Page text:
More than a million migrants at US border
A top US border official says he expects more than a million migrants will arrive at the Mexico border this year, a sign of a growing humanitarian challenge for President Joe Biden.
If the figures reach that mark, it will mirror a similar increase in border crossings in 2019 during Donald Trump's presidency, when nearly 978,000 migrants were taken into custody.
Border Patrol arrested about 100,000 migrants in February, the most in a month since mid-2019.
More migrants typically cross between April and June, Raul Ortiz, deputy chief of the US Border Patrol, told reporters on Tuesday.
"We're already starting to see some higher days of 6000-plus apprehensions," Ortiz said.
"So I fully expect our border patrol agents to encounter over a million people this year."
The Biden administration allowed several reporters to interview officials and tour a crowded migrant processing facility in Donna, Texas, on Tuesday following growing demands for access.
The facility is holding 4100 migrants, most unaccompanied minors, according to a pool report, four times its pre-COVID capacity.
More than 2000 unaccompanied migrant children have been held there longer than a legal limit of 72 hours, Border Patrol official Oscar Escamilla said.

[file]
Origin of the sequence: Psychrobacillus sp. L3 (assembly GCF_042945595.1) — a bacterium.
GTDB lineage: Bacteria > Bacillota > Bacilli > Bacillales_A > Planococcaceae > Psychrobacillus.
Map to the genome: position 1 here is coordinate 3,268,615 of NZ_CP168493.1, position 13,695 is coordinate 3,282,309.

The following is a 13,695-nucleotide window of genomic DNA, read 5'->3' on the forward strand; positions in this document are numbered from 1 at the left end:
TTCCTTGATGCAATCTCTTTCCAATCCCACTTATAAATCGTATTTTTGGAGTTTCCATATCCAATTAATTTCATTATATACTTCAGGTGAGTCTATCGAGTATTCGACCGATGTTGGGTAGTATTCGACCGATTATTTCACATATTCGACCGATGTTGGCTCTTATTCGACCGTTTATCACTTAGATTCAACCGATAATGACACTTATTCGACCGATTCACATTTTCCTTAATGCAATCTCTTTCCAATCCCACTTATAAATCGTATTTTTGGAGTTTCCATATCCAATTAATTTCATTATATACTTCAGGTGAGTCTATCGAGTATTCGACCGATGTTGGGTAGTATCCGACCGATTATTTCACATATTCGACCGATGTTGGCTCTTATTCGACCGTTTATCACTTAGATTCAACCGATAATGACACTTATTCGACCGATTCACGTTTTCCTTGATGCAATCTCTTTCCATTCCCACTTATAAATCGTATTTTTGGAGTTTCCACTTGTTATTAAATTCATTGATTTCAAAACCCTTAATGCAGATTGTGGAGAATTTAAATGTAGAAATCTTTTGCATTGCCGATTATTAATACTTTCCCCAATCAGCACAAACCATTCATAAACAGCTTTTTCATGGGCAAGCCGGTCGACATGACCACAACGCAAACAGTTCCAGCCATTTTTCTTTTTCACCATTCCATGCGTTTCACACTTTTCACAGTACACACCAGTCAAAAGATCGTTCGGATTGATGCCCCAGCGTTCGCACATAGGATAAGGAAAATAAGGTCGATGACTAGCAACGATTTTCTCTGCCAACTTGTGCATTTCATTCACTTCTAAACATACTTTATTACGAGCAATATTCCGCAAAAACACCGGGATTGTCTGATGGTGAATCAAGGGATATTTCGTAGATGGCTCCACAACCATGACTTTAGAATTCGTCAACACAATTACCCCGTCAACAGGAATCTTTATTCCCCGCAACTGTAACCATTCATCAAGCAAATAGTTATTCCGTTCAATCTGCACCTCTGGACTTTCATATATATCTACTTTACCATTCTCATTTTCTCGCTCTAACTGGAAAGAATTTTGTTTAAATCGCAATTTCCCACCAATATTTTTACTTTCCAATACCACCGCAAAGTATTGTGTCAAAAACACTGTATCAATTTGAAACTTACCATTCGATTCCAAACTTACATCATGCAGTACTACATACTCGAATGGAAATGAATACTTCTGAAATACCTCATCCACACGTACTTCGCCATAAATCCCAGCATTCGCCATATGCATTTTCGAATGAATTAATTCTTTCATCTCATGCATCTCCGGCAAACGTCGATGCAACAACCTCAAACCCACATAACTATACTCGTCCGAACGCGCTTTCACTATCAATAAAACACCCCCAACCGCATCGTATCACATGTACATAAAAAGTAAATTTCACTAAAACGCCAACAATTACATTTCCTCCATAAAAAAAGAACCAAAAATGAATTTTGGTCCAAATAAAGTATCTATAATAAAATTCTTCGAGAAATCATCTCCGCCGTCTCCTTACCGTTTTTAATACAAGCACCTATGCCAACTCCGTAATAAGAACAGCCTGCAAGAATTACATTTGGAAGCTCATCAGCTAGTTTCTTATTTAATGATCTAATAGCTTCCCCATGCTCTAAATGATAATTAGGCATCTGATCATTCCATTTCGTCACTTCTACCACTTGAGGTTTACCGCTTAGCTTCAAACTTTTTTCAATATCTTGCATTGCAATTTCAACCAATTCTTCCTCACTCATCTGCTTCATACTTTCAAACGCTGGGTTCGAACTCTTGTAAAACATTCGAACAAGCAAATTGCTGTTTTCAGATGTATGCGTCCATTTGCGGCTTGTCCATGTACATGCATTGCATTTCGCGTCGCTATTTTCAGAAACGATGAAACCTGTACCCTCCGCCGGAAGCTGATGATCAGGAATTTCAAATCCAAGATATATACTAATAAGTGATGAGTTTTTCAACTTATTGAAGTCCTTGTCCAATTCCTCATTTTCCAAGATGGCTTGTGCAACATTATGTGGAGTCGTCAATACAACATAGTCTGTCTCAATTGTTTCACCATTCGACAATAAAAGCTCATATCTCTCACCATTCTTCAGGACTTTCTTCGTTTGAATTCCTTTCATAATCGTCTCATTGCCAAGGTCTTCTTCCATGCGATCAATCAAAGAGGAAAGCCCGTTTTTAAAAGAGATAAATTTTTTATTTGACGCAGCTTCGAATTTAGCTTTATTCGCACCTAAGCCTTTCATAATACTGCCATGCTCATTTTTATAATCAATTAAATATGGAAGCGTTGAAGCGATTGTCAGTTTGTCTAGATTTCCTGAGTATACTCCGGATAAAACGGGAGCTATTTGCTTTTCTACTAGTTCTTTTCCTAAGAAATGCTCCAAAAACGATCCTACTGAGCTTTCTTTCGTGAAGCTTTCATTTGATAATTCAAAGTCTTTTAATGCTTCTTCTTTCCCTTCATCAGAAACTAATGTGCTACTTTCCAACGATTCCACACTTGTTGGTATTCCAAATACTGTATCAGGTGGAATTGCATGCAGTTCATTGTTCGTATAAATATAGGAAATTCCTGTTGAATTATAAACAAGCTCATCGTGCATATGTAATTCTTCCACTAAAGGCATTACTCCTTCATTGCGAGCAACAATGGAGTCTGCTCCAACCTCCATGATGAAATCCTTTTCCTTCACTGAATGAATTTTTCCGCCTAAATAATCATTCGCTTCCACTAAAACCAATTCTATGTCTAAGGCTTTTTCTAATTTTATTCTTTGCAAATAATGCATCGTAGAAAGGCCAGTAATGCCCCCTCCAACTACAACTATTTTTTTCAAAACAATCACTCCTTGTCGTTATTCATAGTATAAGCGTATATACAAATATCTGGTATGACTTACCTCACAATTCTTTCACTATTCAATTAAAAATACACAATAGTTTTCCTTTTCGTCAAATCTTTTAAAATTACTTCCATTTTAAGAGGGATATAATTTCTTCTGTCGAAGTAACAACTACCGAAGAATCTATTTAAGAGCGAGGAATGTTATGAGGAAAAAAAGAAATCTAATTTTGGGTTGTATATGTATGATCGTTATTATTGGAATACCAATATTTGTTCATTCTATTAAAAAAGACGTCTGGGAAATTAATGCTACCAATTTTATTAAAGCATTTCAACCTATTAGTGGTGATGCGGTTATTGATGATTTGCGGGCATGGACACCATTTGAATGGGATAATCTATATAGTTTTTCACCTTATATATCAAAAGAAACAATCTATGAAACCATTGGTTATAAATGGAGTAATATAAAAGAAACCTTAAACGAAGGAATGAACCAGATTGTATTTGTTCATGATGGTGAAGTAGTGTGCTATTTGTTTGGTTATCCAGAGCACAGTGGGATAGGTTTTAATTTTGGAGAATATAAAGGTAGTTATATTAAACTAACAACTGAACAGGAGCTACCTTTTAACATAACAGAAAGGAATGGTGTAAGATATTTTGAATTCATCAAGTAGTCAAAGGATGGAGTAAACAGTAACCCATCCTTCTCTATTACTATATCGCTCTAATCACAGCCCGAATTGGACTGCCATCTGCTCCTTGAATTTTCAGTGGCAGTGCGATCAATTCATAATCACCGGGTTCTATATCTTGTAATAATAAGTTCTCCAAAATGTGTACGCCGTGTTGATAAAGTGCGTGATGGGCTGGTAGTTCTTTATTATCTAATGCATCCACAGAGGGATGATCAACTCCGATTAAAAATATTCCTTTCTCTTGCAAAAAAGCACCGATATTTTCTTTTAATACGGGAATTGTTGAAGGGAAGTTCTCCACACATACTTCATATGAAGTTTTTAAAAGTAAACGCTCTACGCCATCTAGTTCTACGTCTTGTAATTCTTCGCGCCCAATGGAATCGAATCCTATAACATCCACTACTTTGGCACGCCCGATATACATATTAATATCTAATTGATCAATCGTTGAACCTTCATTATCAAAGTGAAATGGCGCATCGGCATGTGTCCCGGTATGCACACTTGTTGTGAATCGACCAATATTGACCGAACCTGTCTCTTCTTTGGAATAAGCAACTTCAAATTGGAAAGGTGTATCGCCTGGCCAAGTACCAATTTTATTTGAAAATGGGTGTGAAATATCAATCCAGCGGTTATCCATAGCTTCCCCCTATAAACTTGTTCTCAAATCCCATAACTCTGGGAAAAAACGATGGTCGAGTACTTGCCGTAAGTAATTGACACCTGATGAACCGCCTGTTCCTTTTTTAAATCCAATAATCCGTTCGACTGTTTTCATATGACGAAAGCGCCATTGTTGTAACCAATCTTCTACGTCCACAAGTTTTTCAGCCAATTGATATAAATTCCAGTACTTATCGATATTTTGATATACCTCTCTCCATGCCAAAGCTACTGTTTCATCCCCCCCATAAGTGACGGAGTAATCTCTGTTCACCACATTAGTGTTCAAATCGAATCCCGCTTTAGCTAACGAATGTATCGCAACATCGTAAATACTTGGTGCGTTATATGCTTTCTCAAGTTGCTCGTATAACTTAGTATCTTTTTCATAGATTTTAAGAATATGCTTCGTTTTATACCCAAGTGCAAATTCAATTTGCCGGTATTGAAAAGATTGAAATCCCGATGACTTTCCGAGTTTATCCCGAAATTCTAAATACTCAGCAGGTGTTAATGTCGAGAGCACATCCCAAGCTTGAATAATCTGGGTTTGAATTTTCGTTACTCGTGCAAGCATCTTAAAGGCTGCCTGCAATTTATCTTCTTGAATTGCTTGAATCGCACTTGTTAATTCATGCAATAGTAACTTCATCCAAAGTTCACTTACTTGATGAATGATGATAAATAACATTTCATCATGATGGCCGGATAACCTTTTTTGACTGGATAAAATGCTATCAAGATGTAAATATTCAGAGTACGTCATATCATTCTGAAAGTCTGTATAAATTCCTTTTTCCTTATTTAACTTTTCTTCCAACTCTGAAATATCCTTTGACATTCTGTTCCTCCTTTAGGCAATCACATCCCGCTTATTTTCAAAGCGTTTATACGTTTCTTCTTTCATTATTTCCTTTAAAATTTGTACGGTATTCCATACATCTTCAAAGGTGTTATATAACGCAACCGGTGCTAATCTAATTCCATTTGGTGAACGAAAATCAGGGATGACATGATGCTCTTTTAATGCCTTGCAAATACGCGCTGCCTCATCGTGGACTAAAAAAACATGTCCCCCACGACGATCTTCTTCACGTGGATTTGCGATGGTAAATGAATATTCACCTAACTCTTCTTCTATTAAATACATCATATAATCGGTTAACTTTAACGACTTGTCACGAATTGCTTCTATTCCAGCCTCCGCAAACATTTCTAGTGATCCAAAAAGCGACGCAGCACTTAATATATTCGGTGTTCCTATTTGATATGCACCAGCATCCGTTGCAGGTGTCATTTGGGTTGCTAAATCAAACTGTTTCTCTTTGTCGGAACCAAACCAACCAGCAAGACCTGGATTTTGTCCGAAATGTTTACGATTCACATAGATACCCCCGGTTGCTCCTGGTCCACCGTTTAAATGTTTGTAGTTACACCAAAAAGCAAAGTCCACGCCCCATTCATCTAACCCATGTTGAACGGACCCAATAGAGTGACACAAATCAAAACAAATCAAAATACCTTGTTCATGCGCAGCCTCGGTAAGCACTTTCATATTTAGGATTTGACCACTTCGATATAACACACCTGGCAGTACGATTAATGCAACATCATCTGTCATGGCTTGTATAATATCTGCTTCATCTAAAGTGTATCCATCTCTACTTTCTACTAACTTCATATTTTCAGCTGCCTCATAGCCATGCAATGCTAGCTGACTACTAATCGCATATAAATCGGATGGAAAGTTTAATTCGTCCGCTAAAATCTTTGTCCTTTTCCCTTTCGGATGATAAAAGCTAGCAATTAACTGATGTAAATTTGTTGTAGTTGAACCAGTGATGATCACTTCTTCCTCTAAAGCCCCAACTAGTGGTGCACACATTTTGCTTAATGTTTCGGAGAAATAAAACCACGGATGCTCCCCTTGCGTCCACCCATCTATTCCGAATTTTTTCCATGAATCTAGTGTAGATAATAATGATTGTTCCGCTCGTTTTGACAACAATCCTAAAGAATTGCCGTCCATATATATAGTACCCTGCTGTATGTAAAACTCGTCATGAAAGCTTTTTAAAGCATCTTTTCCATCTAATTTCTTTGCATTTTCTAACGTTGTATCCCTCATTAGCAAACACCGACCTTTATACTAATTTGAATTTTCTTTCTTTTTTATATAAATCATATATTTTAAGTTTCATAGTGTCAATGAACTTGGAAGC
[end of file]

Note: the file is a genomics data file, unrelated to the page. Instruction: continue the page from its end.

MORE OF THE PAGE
Of those, 39 children had been stuck in the tent facility more than 15 days as they await placement in a shelter overseen by the US Department of Health and Human Services.
"It's out of my hands," he said.
"For whatever reason, they have fallen through the system or through the cracks."
Tens of thousands of Central American migrants have trekked to the US-Mexico border in recent months.
The increase is driven by poor economic conditions in the region, devastating hurricanes last year and hope among migrants they will be allowed to remain in the United States as Biden reverses Trump's restrictive policies.
Homeland Security Secretary Alejandro Mayorkas says officials are "working around the clock" to quickly move children out of the packed border facilities.
During the tour of the Donna facility, reporters visited an area for young children, who sat inside a playpen, used coloring books and watched a movie.
The children, as young as 3 years old, also sleep in the area, Escamilla said, since other areas for unaccompanied children were too crowded.
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